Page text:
It’s raining outside and the window is open because the puking kid in my bed wants it that way, and we all know pukers get what pukers want. Except red juice. Pukers don’t get red juice. Not ever again.
I can hear the delicate pitter patter of the rain drops hitting the patio interspersed with the giant KERPLOPS of rain gushing over the clogged gutters which we didn’t clear this winter — a mistake in Oregon — but there’s only so much time and SO MANY projects to fail to complete. The gutters made the Fail List this year. And I think last year, too. It’s OK, though. They’ll rust, and the water will get in, and the house will crumble around us, but it’s OK. It’s important, after all, to build Long Term and Short Term plans. Our Long Term House Destruction plan, for example, is water damage and mold which will lead to total structural failure. Our Short Term plan is, obviously, accidental fire. Since one of the kids left the gas oven on all night last week, we feel like that one’s a real possibility.
We’re just… really weary most days. Struggling. Straggling. Doing what we can right now, which isn’t always what we need to do, like clean out the gutters, but we’re going for barebones survival here, you know? Trying to make it through each day with our awesome, assholish kid without doing irreparable damage to him or ourselves. Trying to figure out where we belong after finding ourselves in the wilderness of the unknown when it comes to our faith community. Trying to figure out how our country and our world can inflict so much suffering on so many people who are so very vulnerable.
It’s a strange thing to be in our 40’s and adrift, especially when we thought we knew where we were moored. We thought we’d carved out a space to belong in America, and we figured we were raising our transracial, multicultural children in a country devoted to becoming kinder and more inclusive. We certainly thought we’d always be welcome at church. I understand how clearly I’m highlighting our embedded privilege here and our naivety, but it’s still true. And now, the places we thought we belonged — the places we thought were sure bets — the places we thought we were well established — are no longer fully home. Maybe they never were. And we adorable, white, highly educated, middle class, English-as-a-first-language, Christian Americans are just now, belatedly, figuring it out. Bless our hearts.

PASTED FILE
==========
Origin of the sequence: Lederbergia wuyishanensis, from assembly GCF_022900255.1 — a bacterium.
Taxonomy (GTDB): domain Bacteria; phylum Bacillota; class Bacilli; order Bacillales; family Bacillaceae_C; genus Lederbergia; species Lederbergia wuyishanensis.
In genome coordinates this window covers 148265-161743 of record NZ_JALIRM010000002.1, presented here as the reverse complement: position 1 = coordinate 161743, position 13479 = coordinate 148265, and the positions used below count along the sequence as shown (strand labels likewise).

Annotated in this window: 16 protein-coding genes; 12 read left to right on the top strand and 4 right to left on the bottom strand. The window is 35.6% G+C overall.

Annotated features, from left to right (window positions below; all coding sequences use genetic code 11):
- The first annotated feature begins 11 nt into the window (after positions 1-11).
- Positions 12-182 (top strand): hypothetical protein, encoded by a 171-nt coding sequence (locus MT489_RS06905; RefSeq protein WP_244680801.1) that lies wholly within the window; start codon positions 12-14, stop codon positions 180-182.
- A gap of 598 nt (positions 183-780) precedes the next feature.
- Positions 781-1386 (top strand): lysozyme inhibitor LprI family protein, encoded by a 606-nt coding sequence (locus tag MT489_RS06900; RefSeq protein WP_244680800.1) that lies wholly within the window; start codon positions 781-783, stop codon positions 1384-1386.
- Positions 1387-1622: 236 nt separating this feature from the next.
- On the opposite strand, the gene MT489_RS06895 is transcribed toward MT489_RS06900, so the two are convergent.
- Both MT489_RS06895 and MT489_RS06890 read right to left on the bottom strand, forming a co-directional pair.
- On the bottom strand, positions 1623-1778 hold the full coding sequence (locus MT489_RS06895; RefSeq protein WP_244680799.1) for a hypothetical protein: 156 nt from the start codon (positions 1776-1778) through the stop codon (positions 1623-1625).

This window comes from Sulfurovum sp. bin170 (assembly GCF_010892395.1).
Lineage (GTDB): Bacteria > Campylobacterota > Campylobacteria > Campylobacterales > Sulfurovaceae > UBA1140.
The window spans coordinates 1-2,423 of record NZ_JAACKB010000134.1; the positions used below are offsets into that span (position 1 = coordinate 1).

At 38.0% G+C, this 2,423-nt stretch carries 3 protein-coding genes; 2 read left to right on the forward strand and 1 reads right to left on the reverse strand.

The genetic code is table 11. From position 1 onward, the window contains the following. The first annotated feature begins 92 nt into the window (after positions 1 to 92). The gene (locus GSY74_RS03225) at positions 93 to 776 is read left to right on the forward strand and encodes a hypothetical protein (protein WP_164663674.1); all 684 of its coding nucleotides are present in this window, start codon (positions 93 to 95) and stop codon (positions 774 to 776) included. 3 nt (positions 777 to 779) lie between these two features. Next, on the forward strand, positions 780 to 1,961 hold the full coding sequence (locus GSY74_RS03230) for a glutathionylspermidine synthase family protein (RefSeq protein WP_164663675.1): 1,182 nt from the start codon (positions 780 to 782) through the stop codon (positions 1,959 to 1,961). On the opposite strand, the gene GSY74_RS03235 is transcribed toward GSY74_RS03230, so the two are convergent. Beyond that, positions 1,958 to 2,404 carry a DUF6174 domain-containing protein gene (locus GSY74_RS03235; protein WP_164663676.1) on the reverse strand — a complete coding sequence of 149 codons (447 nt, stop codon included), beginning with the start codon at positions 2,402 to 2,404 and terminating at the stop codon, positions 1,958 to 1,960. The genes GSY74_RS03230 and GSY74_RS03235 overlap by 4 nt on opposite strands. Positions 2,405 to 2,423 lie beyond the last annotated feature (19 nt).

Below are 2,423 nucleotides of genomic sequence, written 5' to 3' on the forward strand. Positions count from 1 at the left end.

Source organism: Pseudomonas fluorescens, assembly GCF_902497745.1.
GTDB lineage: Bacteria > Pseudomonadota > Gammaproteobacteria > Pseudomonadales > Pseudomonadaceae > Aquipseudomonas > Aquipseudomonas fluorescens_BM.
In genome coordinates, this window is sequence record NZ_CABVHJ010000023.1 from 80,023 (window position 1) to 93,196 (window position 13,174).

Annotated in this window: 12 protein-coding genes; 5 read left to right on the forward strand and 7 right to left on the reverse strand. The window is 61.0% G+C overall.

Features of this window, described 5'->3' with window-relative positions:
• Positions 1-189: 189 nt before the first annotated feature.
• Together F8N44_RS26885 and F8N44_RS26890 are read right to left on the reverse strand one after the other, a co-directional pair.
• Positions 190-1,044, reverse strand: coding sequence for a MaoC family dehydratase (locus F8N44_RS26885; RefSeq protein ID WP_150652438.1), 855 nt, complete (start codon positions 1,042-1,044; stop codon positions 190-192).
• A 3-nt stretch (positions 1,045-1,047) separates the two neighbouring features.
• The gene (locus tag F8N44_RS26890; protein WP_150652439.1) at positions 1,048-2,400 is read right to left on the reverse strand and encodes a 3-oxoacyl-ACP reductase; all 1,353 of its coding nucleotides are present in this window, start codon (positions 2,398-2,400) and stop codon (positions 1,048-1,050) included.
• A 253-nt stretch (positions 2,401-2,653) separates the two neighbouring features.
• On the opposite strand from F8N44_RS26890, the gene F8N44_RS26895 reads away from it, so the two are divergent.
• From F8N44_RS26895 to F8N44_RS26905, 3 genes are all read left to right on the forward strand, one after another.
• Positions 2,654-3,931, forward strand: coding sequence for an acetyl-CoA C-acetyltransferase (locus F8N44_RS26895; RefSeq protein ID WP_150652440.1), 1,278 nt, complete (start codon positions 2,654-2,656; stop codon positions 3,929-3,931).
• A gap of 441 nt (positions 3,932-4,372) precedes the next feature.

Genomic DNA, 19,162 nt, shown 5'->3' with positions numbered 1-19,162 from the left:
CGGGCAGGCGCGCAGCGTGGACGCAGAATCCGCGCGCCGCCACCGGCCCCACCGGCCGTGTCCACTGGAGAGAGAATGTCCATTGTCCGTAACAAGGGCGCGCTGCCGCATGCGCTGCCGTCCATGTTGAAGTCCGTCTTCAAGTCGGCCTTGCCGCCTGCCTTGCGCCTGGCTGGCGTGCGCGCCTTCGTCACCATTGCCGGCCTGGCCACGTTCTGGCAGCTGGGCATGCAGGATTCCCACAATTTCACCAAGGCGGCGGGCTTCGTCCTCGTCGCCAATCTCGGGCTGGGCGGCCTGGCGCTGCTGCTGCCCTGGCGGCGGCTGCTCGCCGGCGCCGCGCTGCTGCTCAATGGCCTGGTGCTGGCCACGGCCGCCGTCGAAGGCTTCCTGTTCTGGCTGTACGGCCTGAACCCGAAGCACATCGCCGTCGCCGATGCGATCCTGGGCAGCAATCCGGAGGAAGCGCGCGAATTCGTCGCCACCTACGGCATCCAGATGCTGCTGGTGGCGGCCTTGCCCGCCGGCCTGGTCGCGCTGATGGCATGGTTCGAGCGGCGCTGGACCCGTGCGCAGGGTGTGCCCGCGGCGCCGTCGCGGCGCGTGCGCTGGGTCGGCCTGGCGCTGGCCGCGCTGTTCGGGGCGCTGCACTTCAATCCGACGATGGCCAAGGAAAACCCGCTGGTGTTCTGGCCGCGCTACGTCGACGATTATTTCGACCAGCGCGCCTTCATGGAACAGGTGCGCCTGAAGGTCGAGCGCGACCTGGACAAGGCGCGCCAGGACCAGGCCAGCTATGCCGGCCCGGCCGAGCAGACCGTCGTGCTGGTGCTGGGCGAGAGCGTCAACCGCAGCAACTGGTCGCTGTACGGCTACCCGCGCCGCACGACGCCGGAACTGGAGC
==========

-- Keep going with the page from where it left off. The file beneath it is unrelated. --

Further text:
Those on the outskirts and the margins of our church have been trying to tell us about their suffering for years. For years and years. But Greg and I, sweet little baby bunnies that we are, are only now waking up to the Matrix. We’re only now looking around, eyes beginning to see. Only now beginning to understand the price we’d have to pay in our Consciences and Integrity and Deepest Understanding of what it means to Love God and Love Our neighbors as Ourselves to stay in those safe-for-people-like-us places. It’s been a real eye-opener, I tell you, and I say this as a person who is still largely blind and who has much to learn before the scales fall fully away.
But here’s my secret for the day… shhhhhhhh, don’t tell… I’m starting to like it out here with the wind on my face.
I’m starting to feel excited about the unknown.
I’m starting to believe that being cut loose may turn out to be a gift. I had grown terribly weary, after all, of having to behave to belong.
I feel like we’ve jumped onto the ship of the Wayward and the Wanderers. All the way on, instead of trying to straddle it and the other. We had to pick. Stay on the old ship and comply, or leave and do a new thing. And so we’ve thrown our lot in with the Weary and the Wary and the Wild and the Free, and we’re out on deck, just getting under way. Just now feeling the wind pick up. Just now watching the shore recede.